Opioid-Related Harms in PEI

Opioids are drugs that include prescribed pain relievers but also illegal drugs. Patients can benefit from opioids that are prescribed and used properly. When opioids are misused, they can be deadly.

Highly toxic opioids like fentanyl may be put in illegally produced drugs and consumed unknowingly, leading to overdose. In Canada, opioid-related overdoses and deaths are on the rise.

Presented here are the most recent available data on opioid-related harms in PEI, based on multiple data sources . This information helps inform program planning and identify any increases in opioid-related harms, including overdoses and deaths.

Opioid-Related Island EMS Statistics in PEI

Opioid-related statistics from Island EMS (IEMS) data are posted here on a quarterly schedule. 

IEMS data is one of several data sources the Chief Public Health Office (CPHO) uses to conduct surveillance of the complex opioid overdose situation in Prince Edward Island. IEMS data captures suspected opioid-related overdoses that hospital-based data may not capture. 

The first complete calendar year of reporting from IEMS to the CPHO was 2023. This data should be interpreted with caution, as over the course of the year, continuous improvements were made to data collection and opioid-related case identification.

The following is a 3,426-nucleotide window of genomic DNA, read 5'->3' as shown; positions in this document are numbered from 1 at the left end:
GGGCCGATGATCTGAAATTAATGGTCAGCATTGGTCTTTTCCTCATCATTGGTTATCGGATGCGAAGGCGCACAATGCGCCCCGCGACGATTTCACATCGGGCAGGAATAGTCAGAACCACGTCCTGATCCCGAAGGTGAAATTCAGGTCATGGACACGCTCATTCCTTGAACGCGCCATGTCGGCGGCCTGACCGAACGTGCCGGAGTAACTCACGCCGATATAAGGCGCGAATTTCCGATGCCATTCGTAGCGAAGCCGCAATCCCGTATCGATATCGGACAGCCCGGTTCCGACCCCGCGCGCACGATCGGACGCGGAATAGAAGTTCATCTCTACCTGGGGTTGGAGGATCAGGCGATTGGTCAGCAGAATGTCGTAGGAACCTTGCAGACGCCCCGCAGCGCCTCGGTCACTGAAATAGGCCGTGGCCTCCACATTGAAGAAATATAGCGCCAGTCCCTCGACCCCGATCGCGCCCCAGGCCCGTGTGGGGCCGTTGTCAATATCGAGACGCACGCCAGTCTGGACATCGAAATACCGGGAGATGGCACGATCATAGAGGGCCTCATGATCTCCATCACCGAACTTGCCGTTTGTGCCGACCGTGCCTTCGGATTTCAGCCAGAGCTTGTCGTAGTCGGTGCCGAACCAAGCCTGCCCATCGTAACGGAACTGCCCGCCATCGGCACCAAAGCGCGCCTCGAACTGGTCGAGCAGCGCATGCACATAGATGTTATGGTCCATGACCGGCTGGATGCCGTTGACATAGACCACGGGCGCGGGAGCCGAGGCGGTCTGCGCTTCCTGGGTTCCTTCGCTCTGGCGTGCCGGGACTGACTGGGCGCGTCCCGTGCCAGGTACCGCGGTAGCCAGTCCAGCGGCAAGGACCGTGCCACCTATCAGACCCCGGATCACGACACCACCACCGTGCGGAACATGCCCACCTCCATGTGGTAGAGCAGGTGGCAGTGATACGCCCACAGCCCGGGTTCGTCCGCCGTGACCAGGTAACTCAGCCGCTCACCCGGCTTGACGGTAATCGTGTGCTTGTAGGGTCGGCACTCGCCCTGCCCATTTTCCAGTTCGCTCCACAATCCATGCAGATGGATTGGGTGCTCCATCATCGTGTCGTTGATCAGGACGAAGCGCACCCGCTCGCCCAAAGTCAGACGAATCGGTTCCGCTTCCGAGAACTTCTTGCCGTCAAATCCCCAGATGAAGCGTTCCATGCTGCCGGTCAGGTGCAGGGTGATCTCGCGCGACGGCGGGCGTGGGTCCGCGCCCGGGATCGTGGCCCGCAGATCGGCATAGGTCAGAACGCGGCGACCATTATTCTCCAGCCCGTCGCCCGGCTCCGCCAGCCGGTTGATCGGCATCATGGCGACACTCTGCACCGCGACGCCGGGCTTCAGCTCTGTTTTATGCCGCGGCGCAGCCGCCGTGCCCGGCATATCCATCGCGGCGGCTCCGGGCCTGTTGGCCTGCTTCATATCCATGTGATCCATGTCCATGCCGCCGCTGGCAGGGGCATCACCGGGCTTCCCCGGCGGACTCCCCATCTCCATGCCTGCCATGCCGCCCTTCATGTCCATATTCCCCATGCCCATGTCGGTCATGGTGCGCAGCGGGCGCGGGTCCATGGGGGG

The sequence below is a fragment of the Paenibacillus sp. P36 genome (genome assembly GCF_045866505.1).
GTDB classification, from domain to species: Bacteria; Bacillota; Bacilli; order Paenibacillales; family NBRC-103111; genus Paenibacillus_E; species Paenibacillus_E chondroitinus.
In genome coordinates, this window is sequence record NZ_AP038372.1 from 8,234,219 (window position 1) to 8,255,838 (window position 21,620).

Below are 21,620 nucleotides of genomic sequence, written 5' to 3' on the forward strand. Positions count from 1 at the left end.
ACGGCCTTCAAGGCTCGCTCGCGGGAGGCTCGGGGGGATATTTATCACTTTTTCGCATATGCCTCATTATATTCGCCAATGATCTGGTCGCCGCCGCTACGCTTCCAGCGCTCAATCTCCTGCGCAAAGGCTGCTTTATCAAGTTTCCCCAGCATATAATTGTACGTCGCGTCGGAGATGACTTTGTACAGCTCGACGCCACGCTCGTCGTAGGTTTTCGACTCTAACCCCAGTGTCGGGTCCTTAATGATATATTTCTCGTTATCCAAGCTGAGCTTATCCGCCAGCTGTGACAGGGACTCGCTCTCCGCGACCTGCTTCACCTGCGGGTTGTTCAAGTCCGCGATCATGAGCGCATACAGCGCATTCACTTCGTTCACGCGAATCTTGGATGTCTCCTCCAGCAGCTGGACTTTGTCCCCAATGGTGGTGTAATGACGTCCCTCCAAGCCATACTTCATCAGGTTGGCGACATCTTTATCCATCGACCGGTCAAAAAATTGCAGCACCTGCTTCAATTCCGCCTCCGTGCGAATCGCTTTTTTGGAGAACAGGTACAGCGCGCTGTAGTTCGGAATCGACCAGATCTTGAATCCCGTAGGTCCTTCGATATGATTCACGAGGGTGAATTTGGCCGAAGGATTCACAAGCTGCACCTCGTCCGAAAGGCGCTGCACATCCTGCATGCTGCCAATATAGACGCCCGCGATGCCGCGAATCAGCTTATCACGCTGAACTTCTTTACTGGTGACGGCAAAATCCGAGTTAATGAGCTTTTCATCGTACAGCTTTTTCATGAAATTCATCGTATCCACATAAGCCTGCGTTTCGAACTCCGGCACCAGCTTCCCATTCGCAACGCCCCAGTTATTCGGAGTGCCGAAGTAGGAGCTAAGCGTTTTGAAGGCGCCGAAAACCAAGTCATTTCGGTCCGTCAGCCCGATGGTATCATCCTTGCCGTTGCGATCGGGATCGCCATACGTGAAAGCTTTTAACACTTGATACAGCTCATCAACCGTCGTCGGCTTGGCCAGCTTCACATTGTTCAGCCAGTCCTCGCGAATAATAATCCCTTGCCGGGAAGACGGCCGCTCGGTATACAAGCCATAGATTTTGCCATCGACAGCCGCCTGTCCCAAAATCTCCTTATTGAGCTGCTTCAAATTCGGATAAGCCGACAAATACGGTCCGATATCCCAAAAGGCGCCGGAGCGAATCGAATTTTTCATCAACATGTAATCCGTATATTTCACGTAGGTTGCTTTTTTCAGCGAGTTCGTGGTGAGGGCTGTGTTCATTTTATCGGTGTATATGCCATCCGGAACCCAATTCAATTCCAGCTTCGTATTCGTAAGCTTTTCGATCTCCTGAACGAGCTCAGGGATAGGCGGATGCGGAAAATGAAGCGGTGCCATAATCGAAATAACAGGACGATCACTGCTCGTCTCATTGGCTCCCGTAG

2023 Island EMS responses

Summary of 2023 data: 

  • Paramedics responded to 137 suspected opioid-related overdose patients
  • 107 suspected opioid-related overdose patients were administered naloxone
  • Of those who were administered naloxone, 90 (84%) responded positively to naloxone   
Time Period     Number of suspected opioid-related overdose patients responded to by IEMS1 Number and percent of suspected opioid-related overdose patients that were administered naloxone2 Number and percent of patients that were administered naloxone and responded positively3
January to March 2024 44 29 (66%) 23 (52%)
October to December 2023 44 36 (82%) 32 (73%)
July to September 2023 54 40 (74%) 34 (63%)
April to June 2023 21 19 (90%) 14 (67%)
January to March 2023 18 12 (67%) 10 (56%)